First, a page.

Veg­gie sur­prise from Mal­van

A home chef cu­rates a veg brunch to bust the myth that the state’s coastal fare is only about kombdi and paaplet

Mid Day - - THE GUIDE - SHRADDHA UCHIL 2 4 1 3

MAR­RIED into a Mal­vani fam­ily 16 years ago, the first dish that Pallavi Prabhu savoured wasn’t kombdi vade or paaplet saar but tra­di­tional ras gha­vane, fea­tur­ing the soft, net­ted rice dosa, akin to neer dosa. It was ac­com­pa­nied by ras or co­conut milk sweet­ened with jag­gery and laced with nut­meg and car­damom. “My mother-in-law used home­made rice bat­ter, and pre­pared it on a bhide [tra­di­tional grid­dle], which made gha­vane per­fo­rated and softer,” rec­ol­lects the 45-year-old home chef, who will repli­cate this process on Sun­day to of­fer ras gha­vane as part of a veg­e­tar­ian Mal­vani brunch. It will be hosted at a com­mu­nity ta­ble in the out­door set­ting of the quaint And­heri venue, Lit­tle House. “Most peo­ple be­lieve Mal­vani cui­sine fea­tures only seafood or chicken dishes, but there are plenty of veg­e­tar­ian del­i­ca­cies too. At home, we eat non-veg­e­tar­ian food only three times a week. The idea is to get veg­e­tar­i­ans to rel­ish the cui­sine too,” says Prabhu, whose sis­terin-law, Neeta, will help her with the prepa­ra­tions. “Both of us have taken it upon our­selves to re­tain au­then­tic Mal­vani flavours through recipes passed down to us by our mother-in-law,” she adds. For in­stance, her se­cret spices mix that will go into the mak­ing of sam­bare. This is made with black peas cooked in a co­conut gravy, and is not to be con­fused with the south In­dian samb­har. “She has hand­writ­ten the list of spices that go into the masala. Every year, we grind them to­gether, and store about seven ki­los. We mainly use it in sam­bare, a dish we make on spe­cial oc­ca­sions like Jan­mash­tami.”

Par­tic­i­pants at the brunch will get to savour sam­bare with vade, a fluffy puri-like prepa­ra­tion made us­ing multi-grain flour and flecked with fen­nel and fenu­greek seeds, usu­ally had with chicken gravy dishes. “How­ever, un­like a puri, you can’t use a rolling pin to make vade. You have to pat the dough on a plas­tic sheet and deep-fry it.”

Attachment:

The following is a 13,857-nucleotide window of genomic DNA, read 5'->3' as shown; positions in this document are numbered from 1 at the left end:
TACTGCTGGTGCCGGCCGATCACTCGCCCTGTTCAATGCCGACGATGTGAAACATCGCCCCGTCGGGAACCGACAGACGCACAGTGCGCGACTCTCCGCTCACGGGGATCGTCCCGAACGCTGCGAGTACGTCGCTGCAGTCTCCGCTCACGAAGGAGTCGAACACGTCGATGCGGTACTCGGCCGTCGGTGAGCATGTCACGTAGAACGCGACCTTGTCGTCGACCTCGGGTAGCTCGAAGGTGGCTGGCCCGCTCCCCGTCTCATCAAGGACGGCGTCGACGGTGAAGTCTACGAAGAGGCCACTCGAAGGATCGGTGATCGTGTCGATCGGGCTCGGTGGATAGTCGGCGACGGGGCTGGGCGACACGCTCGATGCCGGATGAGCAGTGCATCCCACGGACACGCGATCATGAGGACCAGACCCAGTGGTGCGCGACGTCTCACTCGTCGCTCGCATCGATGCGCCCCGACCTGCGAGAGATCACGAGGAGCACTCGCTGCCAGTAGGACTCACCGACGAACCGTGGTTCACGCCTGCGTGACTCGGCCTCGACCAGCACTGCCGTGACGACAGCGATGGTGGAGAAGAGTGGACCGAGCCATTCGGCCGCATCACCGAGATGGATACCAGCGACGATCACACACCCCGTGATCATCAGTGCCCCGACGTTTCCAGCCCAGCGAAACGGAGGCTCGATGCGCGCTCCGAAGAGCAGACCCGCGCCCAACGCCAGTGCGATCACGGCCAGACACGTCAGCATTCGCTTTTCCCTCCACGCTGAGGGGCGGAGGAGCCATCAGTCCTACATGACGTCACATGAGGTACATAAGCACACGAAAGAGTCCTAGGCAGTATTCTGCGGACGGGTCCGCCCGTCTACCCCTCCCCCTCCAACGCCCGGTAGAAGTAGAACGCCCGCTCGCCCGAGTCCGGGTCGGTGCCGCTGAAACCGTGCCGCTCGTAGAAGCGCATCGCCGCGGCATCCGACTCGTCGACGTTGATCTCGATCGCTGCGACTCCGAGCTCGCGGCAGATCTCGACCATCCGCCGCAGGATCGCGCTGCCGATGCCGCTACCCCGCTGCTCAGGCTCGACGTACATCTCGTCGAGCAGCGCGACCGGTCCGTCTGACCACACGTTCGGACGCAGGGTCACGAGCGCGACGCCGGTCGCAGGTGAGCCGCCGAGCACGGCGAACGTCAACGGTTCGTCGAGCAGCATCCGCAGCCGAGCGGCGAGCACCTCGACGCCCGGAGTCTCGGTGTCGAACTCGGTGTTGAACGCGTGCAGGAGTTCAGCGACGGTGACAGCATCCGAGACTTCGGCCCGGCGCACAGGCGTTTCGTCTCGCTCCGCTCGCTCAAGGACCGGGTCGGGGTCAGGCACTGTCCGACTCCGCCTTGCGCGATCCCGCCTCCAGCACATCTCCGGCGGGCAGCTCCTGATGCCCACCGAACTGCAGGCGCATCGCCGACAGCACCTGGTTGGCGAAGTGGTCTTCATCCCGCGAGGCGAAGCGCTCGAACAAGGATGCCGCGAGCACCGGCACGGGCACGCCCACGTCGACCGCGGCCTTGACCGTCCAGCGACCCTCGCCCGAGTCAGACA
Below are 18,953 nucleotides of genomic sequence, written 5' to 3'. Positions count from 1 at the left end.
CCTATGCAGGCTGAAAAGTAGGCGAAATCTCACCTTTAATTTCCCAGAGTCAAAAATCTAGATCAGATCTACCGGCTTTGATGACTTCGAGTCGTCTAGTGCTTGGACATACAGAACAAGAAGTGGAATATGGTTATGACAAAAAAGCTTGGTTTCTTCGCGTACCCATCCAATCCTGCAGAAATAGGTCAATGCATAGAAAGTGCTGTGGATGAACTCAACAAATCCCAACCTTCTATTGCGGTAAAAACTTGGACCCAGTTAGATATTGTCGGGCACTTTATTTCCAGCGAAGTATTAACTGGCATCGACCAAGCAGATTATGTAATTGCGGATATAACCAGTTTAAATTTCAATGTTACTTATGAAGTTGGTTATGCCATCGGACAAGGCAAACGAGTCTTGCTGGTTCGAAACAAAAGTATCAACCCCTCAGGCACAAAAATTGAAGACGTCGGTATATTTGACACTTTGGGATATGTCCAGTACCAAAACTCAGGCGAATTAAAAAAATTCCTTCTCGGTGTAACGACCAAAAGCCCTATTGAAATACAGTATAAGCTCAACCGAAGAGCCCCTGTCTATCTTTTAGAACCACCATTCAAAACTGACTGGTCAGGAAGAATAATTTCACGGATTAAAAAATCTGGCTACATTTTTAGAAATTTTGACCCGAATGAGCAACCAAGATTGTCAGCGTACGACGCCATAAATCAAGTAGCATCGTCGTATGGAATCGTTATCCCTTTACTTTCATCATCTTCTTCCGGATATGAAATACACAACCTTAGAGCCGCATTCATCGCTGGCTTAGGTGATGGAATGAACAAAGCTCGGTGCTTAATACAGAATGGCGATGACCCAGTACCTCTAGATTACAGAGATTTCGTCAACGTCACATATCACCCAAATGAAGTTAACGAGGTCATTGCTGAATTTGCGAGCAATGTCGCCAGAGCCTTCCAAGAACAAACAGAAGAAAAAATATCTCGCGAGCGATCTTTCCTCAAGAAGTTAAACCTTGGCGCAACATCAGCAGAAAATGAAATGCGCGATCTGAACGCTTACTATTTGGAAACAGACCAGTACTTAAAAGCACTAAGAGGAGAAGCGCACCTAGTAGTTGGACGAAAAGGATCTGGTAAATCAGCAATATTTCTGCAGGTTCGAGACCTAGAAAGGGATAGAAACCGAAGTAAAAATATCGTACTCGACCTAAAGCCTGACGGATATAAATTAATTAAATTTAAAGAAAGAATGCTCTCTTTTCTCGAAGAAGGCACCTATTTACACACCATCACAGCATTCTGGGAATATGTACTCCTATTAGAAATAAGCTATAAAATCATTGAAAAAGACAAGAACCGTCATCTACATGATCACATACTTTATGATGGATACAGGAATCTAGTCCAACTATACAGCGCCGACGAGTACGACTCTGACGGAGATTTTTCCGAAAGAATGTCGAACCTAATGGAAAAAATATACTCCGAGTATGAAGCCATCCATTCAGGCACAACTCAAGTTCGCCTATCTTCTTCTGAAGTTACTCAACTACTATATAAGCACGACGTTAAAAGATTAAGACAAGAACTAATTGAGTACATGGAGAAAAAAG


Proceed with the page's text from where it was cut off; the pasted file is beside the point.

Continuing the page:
Hold the nori in one hand, while you spoon the sushi rice (recipes are avail­able on­line) onto a side with your other hand. Then, you can add a fill­ing of your choice, be it seafood (salmon, tuna, and scal­lops are pop­u­lar choices), veg­eta­bles (cu­cum­ber, av­o­cado, daikon radish) or mush­rooms.

At the end, you can driz­zle some soy sauce on the roll. Serve fresh.

Make sure you keep all the in­gre­di­ents for your fill­ing handy in lit­tle bowls next to you. To hold the fill­ing, you will need small rec­tan­gu­lar sheets of nori (dry roasted seaweed). Th­ese are avail­able at most su­per­mar­kets that stock im­ported in­gre­di­ents.

Roll the bot­tom left cor­ner up to the mid­dle of the top edge of the nori, and con­tinue rolling till you have an ice cream cone-shaped sushi roll. En­joy pis­ta­chio falafel, solo cheese, smoked chicken and pulled lamb burg­ers in the com­pany of beer-in­fused cock­tails like beer mi­mosa, beergrita and bull’s eye at a month-long fes­ti­val that starts to­day. Each burger comes with a side of house salad or fries.


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